HIIT training is time-efficient and fashionable but a new study suggests moderate exercise may have the edge when it comes to lowering blood pressure.
The study, published in Medicine & Science in Sports & Exercise, found that frequent, almost-daily moderate exercise is better at improving blood pressure and ongoing blood-sugar control than infrequent, high-intensity intervals. So, if metabolic health is your primary aim rather than, say, a new 5K PB, aim for two and a half hours of easy running a week (30 minutes, five times a week).
The moderate approach is broadly similar to the 80/20 method, which recommends that 80 per cent of your overall training volume should be low-intensity, while the other 20 per cent should be high-intensity. However, with HIIT becoming ever more popular among runners and non-runners alike, lots of people’s weekly schedules may now be looking more like the reverse of the 80/20 method.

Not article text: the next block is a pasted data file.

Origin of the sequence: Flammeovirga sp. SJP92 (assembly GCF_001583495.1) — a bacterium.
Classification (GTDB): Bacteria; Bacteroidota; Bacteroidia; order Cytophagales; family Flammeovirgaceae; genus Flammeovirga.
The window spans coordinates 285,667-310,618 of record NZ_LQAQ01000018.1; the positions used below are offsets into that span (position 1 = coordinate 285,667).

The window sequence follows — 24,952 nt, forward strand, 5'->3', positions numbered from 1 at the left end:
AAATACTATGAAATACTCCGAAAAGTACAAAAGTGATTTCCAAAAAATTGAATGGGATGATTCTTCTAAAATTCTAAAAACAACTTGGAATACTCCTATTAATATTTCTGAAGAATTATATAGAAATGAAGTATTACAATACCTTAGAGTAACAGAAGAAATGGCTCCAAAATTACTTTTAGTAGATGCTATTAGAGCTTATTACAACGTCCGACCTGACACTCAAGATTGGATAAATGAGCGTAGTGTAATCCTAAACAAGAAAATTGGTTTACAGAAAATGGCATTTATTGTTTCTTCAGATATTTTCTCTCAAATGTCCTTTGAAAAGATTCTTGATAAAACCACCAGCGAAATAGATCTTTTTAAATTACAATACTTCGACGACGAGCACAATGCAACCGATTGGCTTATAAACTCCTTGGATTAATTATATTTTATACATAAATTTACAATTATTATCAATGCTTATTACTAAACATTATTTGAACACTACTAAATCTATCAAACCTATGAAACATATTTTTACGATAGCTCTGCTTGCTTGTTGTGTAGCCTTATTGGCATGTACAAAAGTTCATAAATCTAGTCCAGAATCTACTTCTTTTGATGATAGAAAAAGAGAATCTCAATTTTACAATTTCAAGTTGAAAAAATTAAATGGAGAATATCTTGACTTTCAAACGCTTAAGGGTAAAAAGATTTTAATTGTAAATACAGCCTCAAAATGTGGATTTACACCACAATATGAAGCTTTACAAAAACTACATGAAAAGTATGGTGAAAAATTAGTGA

To find out the effects of this, the researchers had participants either perform three HIIT sessions a week and nothing else, or ride a bike at moderate intensity for 30-40 minutes five times a week. At the end of the six weeks, all participants got fitter – but only the moderates had shed much body fat, improved their blood pressures or become better at metabolising fat.
Sometimes, it would appear, slow and steady really does win the race.
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